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Nesbitt supports $4.7B infrastructure plan to provide safe drinking water, fix roads, increase broadband access

LANSING, Mich. State Sen. Aric Nesbitt, on Thursday voted for legislation to invest $4.7 billion into making critical improvements to the state’s water, transportation, broadband and parks infrastructure.

“I have been a strong advocate for leveraging our state’s one-time federal funding to make generational improvements to our roads, bridges, water systems and other necessary infrastructure. By spending these dollars wisely, we will benefit Michiganders for decades to come,” said Nesbitt, R-Lawton.

Senate Bill 565 would use $4.1 billion in federal funding and $571 million in state resources to make important infrastructure investments across the state, including over $1.7 billion to help communities improve their drinking water and wastewater infrastructure — with at least 25% of drinking water funds dedicated to replacing lead pipes. It designates $50 million to help install filtered water stations in schools, $60 million to help reduce PFAS or other contaminants from drinking water, $35 million to fix failing septic systems.

The bill also features nearly $317 million in federal funding to fix aging roads and bridges, $450 million to make infrastructure upgrades at state and local parks, and $250 million to help improve broadband connectivity to more households and small businesses.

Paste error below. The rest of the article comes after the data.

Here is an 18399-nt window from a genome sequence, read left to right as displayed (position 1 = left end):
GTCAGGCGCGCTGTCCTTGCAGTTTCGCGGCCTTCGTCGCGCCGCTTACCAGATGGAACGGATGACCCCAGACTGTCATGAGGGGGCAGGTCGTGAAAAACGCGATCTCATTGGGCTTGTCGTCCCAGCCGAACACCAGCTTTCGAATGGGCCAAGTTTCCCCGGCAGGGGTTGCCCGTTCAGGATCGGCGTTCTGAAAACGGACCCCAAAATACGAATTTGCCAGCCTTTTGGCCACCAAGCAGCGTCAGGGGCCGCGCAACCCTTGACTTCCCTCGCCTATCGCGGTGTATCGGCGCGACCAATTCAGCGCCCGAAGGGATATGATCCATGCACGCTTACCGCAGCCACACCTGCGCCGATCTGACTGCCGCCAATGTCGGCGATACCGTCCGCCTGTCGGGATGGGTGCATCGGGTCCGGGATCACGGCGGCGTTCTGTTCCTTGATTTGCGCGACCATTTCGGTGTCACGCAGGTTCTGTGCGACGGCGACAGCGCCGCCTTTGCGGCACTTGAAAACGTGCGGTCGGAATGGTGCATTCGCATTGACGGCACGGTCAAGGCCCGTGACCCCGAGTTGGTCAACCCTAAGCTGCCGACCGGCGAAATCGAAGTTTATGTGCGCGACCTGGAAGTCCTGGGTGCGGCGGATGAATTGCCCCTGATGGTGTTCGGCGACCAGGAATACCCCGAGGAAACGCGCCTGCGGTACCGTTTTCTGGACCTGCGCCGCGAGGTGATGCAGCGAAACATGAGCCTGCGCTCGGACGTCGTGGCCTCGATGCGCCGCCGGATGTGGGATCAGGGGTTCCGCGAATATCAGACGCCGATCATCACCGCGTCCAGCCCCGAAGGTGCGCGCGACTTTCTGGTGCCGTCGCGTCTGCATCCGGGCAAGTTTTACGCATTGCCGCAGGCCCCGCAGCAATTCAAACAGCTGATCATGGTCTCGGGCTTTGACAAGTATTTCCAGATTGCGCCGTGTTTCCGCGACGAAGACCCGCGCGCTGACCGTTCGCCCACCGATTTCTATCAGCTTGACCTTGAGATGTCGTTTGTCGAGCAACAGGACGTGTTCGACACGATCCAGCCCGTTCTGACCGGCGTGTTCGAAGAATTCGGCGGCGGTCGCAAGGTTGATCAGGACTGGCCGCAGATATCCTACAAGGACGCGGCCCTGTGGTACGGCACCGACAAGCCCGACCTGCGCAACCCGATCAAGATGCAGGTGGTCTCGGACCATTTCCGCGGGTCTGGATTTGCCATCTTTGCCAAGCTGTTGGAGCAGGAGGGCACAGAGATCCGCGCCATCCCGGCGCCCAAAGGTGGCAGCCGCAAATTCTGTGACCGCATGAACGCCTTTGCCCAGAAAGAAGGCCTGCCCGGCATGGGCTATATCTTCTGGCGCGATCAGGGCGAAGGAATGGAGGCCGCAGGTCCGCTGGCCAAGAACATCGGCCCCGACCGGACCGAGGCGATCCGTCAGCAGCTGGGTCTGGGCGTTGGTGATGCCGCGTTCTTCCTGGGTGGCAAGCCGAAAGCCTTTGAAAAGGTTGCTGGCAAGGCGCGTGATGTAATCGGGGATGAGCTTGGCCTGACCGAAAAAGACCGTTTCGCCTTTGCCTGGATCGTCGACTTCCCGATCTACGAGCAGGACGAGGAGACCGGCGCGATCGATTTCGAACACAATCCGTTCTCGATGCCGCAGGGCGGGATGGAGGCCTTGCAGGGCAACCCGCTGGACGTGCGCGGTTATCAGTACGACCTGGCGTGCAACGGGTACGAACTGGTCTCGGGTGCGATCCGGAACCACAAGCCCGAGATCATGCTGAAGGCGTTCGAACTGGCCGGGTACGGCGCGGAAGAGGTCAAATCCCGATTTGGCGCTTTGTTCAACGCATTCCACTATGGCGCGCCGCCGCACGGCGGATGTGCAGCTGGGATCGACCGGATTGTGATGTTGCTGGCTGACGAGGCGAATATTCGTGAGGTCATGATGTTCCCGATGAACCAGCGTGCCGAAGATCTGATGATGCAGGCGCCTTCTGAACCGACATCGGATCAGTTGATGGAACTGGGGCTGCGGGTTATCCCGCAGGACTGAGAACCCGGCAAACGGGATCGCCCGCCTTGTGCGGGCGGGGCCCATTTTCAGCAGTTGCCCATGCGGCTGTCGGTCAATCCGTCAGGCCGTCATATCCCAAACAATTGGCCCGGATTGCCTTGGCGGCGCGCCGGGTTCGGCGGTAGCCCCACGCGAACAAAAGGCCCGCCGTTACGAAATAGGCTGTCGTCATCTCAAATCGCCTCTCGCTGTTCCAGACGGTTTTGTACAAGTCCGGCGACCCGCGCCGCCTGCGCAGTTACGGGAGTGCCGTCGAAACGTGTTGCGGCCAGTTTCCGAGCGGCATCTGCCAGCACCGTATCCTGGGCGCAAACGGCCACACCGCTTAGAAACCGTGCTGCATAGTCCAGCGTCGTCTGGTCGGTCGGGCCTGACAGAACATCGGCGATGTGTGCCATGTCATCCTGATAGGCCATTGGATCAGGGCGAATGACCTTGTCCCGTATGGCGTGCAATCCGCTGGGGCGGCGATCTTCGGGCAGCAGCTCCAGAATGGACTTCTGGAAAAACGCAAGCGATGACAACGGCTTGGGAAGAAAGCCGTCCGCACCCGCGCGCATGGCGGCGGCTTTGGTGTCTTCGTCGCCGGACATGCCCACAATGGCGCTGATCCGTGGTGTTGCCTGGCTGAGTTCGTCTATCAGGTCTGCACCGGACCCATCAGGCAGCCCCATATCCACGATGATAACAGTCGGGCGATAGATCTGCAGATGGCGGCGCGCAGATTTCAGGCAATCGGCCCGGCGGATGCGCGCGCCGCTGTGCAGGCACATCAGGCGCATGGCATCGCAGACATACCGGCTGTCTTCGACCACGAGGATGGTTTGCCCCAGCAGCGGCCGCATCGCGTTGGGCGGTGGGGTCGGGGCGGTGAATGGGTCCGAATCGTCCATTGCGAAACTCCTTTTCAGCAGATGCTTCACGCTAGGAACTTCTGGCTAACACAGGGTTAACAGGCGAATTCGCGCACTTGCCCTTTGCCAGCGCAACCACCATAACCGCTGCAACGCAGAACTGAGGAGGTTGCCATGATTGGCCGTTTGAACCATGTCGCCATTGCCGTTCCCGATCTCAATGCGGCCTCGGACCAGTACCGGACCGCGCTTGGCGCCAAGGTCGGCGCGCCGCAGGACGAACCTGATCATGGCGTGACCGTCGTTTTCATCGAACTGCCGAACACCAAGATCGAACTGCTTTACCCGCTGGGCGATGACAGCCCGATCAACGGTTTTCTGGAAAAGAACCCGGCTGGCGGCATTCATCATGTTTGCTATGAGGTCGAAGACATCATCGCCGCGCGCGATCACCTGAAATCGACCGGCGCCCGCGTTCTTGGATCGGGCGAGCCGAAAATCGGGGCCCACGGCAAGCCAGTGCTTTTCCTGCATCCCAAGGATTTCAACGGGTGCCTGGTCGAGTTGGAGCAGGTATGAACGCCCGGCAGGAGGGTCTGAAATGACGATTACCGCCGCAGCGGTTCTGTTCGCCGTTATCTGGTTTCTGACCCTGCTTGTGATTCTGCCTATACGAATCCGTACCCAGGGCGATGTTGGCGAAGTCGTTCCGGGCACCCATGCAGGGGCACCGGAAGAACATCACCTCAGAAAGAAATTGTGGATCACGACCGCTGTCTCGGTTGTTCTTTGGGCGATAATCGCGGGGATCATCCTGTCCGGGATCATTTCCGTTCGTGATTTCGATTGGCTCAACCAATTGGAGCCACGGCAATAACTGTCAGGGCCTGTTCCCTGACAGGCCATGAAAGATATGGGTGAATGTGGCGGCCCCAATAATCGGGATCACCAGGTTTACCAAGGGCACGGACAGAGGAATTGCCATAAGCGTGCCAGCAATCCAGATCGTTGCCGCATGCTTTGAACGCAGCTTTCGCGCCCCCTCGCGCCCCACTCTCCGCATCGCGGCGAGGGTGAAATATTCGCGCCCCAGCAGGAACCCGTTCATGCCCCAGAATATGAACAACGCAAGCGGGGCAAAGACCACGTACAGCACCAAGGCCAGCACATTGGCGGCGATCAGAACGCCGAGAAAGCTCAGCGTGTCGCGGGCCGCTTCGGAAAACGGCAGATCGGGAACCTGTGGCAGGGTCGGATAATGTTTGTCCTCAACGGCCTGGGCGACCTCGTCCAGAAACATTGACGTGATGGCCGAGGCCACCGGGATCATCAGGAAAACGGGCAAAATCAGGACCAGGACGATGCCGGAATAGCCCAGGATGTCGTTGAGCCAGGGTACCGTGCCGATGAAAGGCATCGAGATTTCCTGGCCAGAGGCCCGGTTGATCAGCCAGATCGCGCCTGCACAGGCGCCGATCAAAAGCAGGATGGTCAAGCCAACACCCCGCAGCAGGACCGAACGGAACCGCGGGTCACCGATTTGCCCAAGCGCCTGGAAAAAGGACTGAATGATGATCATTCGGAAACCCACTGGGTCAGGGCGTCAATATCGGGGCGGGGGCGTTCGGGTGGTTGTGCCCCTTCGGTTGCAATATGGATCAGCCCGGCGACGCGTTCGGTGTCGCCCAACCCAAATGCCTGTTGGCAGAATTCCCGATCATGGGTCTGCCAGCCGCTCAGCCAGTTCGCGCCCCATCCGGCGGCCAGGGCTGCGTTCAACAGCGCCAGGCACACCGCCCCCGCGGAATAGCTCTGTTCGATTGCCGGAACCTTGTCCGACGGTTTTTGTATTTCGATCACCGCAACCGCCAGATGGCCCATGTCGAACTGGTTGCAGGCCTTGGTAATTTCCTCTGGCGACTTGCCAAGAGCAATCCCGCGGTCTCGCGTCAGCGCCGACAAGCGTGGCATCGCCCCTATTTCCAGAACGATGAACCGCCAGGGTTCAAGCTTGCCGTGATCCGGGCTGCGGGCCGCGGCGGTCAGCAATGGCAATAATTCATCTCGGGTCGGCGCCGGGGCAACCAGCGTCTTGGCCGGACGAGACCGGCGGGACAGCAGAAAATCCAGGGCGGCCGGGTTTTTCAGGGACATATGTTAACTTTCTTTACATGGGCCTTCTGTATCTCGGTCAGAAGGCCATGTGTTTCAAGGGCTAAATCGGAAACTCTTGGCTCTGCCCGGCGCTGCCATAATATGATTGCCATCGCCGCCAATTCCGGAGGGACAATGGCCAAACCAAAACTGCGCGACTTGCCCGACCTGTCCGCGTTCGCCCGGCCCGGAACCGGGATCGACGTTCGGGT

“The events of the past two years have highlighted the real need to expand reliable broadband service — thousands and thousands of families, particularly in rural areas, were forced to rely on zero to inconsistent internet service for their children’s schooling or to be able to do their jobs remotely,” Nesbitt said. “Data has shown us that nearly half a million residents don’t have reliable internet service or any internet service at all. I have twice proposed legislation to address this important issue only to have it be defeated by the governor’s veto pen. I am happy to see us begin to address this need in today’s historic infrastructure bill that the governor has already indicated she will sign into law.”

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